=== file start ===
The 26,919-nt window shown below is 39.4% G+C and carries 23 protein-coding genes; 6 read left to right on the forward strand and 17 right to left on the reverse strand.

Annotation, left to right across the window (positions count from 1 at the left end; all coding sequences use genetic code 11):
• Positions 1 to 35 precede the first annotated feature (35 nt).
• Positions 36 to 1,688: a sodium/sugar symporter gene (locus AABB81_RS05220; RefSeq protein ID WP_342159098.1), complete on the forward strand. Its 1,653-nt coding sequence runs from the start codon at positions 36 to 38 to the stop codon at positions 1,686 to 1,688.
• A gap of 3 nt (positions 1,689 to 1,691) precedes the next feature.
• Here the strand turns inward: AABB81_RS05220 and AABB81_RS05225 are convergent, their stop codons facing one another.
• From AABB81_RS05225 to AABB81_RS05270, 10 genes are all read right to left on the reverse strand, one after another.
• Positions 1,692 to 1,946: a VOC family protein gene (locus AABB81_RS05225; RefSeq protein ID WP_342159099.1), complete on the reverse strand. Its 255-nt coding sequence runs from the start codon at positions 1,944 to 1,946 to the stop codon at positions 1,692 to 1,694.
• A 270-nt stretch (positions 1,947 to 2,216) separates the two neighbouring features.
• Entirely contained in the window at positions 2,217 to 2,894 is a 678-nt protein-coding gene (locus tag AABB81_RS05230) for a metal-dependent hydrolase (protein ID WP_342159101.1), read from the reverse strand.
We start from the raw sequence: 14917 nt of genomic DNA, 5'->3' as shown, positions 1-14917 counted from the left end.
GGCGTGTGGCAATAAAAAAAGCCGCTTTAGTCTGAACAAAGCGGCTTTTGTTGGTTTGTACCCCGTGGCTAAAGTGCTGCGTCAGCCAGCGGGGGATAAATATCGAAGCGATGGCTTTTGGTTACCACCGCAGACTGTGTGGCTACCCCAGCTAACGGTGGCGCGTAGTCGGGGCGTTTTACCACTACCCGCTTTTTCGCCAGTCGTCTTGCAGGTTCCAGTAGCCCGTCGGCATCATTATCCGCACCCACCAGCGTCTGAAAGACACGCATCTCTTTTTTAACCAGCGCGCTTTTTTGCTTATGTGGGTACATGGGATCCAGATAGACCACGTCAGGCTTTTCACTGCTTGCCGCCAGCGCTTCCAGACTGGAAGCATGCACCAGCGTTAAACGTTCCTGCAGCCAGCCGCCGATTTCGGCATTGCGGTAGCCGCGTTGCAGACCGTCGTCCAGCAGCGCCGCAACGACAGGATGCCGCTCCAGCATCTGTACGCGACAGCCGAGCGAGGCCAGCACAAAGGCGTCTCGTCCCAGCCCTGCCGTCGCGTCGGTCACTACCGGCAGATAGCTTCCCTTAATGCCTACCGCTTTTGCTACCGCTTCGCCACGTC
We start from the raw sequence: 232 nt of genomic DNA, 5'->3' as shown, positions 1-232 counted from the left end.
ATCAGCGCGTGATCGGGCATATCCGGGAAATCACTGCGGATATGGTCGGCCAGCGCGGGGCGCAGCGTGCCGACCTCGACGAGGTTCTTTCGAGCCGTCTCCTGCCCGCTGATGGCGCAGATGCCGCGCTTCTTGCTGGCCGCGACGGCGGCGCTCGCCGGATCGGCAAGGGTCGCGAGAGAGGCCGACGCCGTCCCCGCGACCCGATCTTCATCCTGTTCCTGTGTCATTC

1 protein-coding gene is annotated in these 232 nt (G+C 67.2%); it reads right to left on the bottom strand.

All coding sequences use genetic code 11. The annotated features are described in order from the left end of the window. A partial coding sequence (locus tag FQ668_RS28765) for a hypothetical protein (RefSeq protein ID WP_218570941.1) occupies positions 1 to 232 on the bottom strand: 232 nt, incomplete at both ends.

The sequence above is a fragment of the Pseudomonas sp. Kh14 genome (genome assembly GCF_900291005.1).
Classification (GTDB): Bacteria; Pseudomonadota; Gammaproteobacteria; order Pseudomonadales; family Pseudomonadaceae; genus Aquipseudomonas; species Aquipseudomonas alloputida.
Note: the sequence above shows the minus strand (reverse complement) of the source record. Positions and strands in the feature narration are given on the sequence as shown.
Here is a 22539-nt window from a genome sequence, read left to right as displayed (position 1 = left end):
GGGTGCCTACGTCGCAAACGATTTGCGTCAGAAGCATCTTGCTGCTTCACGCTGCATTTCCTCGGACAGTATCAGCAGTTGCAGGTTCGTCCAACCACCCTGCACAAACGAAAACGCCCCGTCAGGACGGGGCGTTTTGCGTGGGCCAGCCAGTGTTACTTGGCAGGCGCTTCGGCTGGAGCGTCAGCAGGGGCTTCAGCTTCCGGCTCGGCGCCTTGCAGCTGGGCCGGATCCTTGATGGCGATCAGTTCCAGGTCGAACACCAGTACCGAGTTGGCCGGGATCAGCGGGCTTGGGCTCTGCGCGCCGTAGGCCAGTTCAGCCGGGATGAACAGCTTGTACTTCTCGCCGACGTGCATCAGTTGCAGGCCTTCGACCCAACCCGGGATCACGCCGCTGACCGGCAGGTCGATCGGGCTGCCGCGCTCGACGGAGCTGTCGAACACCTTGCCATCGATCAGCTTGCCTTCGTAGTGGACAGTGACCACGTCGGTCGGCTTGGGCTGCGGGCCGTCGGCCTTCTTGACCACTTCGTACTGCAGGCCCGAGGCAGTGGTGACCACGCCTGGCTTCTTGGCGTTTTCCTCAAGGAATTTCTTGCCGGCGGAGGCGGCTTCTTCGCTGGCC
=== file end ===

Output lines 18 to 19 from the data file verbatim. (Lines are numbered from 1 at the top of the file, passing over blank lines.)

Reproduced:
Classification (GTDB): Bacteria; Pseudomonadota; Gammaproteobacteria; order Pseudomonadales; family Pseudomonadaceae; genus Aquipseudomonas; species Aquipseudomonas alloputida.
Note: the sequence above shows the minus strand (reverse complement) of the source record. Positions and strands in the feature narration are given on the sequence as shown.